A set of preferences can be inconsistent either by having logical contradictions (“abortion should be legal and all fetuses have an absolute right to life”) or by having practical contradictions (“abortion should be illegal and no unwanted babies should be delivered”).
Practical condradictions are particularly difficult to identify because they also rely on our beliefs about what is true. That means we need to intersperse discussions about truth (how the world behaves) with discussions about preference (what is good and bad). It is all too easy (and common) to instead confound the two by stating a preference for a course of action that you believe will result in the outcome you actually want.
For example, if someone simply states a preference for invading another country, you don’t have much room for discussion. If, on the other hand, they say they prefer the population of a country to live under a rule of law instead of a dictator and they believe the best method to achieve that is a military invasion, you can discuss both their preference and the beliefs that conclude that an invasion is the best way to achieve the desired outcome.6
Therefore, we must clearly distinguish between truth and preference in order to have productive discussions. Doing this well takes discipline and practice, but it can mean the crucial difference between conflict and cooperation.
Good discussions challenge our beliefs and preferences, but in return improve the accuracy of our beliefs, identify inconsistencies in our preferences, and find compromises that allow us to take action together.
By using well defined words, by forming rational beliefs, and by clearly distinguishing between our preferences and our beliefs, we increase our chances of having good, productive discussions.
I sometimes think of discussions as a form of exploration in the world of ideas which, just like the exploration of our physical world, can be hard and uncomfortable, but also provide the excitement and joy of new discoveries.7 So, keep an open mind, be patient, and admit shortcomings readily.
Thanks to Jan Sramek and Emily Rookwood for suggesting improvements to drafts.
- How to Disagree
- Keep Your Identity Small
- An Intuitive Explanation of Bayes’ Theorem
- An Intuitive Explanation of Eliezer Yudkowsky’s Intuitive Explanation of Bayes’ Theorem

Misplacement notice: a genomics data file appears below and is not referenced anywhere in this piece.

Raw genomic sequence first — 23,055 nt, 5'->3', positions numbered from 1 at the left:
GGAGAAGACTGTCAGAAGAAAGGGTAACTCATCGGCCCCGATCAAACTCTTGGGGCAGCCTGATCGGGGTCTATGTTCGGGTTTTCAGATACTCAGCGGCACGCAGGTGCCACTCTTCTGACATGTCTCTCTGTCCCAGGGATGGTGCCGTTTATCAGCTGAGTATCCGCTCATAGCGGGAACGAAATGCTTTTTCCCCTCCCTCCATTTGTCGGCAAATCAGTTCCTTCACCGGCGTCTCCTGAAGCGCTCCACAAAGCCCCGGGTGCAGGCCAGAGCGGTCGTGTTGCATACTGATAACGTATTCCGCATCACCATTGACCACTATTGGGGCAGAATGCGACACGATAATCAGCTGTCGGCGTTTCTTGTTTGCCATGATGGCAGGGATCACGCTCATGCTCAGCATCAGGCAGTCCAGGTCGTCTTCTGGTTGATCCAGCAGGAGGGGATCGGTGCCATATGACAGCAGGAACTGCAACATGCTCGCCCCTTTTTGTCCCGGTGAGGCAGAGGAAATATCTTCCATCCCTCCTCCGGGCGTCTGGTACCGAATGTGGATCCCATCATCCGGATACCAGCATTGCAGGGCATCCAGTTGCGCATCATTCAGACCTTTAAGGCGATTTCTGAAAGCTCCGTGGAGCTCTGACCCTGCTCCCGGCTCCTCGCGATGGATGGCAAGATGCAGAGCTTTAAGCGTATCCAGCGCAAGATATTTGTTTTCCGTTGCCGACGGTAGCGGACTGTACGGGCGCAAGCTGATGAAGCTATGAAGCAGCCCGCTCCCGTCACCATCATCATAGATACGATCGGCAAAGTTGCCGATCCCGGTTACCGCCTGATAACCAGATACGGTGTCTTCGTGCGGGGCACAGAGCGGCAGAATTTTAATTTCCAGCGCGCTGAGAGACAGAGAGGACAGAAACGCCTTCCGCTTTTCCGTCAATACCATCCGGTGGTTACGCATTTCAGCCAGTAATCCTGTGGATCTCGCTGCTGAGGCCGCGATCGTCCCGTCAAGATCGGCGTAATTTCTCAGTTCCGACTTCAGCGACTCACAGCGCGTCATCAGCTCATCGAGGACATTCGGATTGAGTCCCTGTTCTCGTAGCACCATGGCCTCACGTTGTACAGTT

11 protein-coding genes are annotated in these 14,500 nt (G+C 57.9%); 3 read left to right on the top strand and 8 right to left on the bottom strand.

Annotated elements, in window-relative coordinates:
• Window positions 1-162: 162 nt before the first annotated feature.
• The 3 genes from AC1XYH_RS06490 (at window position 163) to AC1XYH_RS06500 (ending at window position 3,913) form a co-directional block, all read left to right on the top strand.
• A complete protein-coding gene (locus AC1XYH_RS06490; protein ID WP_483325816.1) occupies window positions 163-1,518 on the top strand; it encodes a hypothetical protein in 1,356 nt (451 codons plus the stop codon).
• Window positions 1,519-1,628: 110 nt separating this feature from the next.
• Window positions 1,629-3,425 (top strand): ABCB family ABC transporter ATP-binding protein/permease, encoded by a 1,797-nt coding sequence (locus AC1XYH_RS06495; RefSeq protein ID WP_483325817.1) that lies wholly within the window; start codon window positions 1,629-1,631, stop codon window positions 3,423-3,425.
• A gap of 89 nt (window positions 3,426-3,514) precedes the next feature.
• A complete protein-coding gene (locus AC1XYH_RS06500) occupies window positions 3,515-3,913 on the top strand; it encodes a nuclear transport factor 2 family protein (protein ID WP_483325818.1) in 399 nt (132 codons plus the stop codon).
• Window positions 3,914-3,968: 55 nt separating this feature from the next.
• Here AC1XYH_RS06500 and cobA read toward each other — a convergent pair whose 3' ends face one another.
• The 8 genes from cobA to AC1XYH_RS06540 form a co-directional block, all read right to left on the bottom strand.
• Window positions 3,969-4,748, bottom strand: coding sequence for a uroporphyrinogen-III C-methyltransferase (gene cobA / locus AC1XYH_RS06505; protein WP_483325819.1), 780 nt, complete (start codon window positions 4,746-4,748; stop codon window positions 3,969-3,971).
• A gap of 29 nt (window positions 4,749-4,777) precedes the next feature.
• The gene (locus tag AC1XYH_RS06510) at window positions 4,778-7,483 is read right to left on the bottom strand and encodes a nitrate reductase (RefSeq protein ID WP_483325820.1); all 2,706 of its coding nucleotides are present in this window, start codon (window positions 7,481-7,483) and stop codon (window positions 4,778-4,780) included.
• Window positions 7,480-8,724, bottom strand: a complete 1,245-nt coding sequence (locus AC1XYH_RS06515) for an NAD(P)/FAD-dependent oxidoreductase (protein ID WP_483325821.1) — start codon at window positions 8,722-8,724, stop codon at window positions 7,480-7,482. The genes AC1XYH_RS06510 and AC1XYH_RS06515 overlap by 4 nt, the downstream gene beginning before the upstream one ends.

- Bayesian inference (Wikipedia)
- Probability Theory: The Logic of Science
A debate is a different beast. A debate is for the benefit of an audience and often something you try to win in the eyes of that audience, regardless of what is true.↩
Another reason why liberal is confusing is the Liberal Democratic Party in the United States. Here, “Liberal” with a capital “L” takes on the meaning of a proponent of whatever the party advocates, which might not be at all liberal the original sense.
There isn’t really a commonly accepted word for those who are both economically and socially liberal (i.e. not traditional left/right). They are sometimes called “classically liberal” and though some might refer to them as “libertarian” the latter of has stronger connotations with ultra-minimal states.↩
It is more or less impossible to have a productive discussion with someone who does not strive to be rational (at least about the topic at hand). An irrational person can literally hold any arbitrary statement for true. The only discussion you should engage them in is one about rationality, but don’t expect much.
Rational people can still disagree about truth if they have observed different evidence, but I suspect this is the cause of fewer disagreements than irrationality or unwillingness to consider other people’s input.↩
Most people (including many, if not most, philosophers) would agree that there is an objective truth. If you don’t accept that there is such a thing as truth or rationality, I think you’ll struggle to have productive discussions with other people.↩
Some preferences can be impossible to satsify because of real-world constraints.↩
The collaborative aspect of discussions means that the more you discuss with someone, the more understanding you get for each other’s language, beliefs, and preferences. That means you can cover ground faster than if you frequently had to stop to define terms or understand each other’s beliefs. That’s why discussions with long-time friends or colleagues can be particularly satisfying.↩